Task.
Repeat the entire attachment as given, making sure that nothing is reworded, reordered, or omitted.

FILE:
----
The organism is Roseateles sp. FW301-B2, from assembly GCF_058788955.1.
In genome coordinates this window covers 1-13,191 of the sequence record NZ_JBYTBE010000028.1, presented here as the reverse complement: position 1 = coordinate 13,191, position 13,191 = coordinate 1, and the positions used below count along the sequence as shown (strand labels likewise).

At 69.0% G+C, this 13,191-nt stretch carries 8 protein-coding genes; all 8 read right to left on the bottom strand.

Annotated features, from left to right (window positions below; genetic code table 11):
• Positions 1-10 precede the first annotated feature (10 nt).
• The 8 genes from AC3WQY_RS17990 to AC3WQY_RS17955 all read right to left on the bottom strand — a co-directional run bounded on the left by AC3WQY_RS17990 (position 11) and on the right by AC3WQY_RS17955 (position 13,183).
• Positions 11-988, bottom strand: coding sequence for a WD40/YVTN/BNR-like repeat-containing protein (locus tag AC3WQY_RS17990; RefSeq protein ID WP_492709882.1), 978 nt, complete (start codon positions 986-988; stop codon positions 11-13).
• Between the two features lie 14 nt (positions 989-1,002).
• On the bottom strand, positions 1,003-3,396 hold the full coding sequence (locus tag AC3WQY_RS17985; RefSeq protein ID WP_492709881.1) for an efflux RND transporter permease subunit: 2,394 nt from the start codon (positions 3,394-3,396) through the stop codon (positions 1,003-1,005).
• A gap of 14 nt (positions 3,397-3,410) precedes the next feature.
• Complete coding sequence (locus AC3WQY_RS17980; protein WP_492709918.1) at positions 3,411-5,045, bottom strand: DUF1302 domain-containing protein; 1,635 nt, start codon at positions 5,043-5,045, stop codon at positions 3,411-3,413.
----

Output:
The organism is Roseateles sp. FW301-B2, from assembly GCF_058788955.1.
In genome coordinates this window covers 1-13,191 of the sequence record NZ_JBYTBE010000028.1, presented here as the reverse complement: position 1 = coordinate 13,191, position 13,191 = coordinate 1, and the positions used below count along the sequence as shown (strand labels likewise).

At 69.0% G+C, this 13,191-nt stretch carries 8 protein-coding genes; all 8 read right to left on the bottom strand.

Annotated features, from left to right (window positions below; genetic code table 11):
• Positions 1-10 precede the first annotated feature (10 nt).
• The 8 genes from AC3WQY_RS17990 to AC3WQY_RS17955 all read right to left on the bottom strand — a co-directional run bounded on the left by AC3WQY_RS17990 (position 11) and on the right by AC3WQY_RS17955 (position 13,183).
• Positions 11-988, bottom strand: coding sequence for a WD40/YVTN/BNR-like repeat-containing protein (locus tag AC3WQY_RS17990; RefSeq protein ID WP_492709882.1), 978 nt, complete (start codon positions 986-988; stop codon positions 11-13).
• Between the two features lie 14 nt (positions 989-1,002).
• On the bottom strand, positions 1,003-3,396 hold the full coding sequence (locus tag AC3WQY_RS17985; RefSeq protein ID WP_492709881.1) for an efflux RND transporter permease subunit: 2,394 nt from the start codon (positions 3,394-3,396) through the stop codon (positions 1,003-1,005).
• A gap of 14 nt (positions 3,397-3,410) precedes the next feature.
• Complete coding sequence (locus AC3WQY_RS17980; protein WP_492709918.1) at positions 3,411-5,045, bottom strand: DUF1302 domain-containing protein; 1,635 nt, start codon at positions 5,043-5,045, stop codon at positions 3,411-3,413.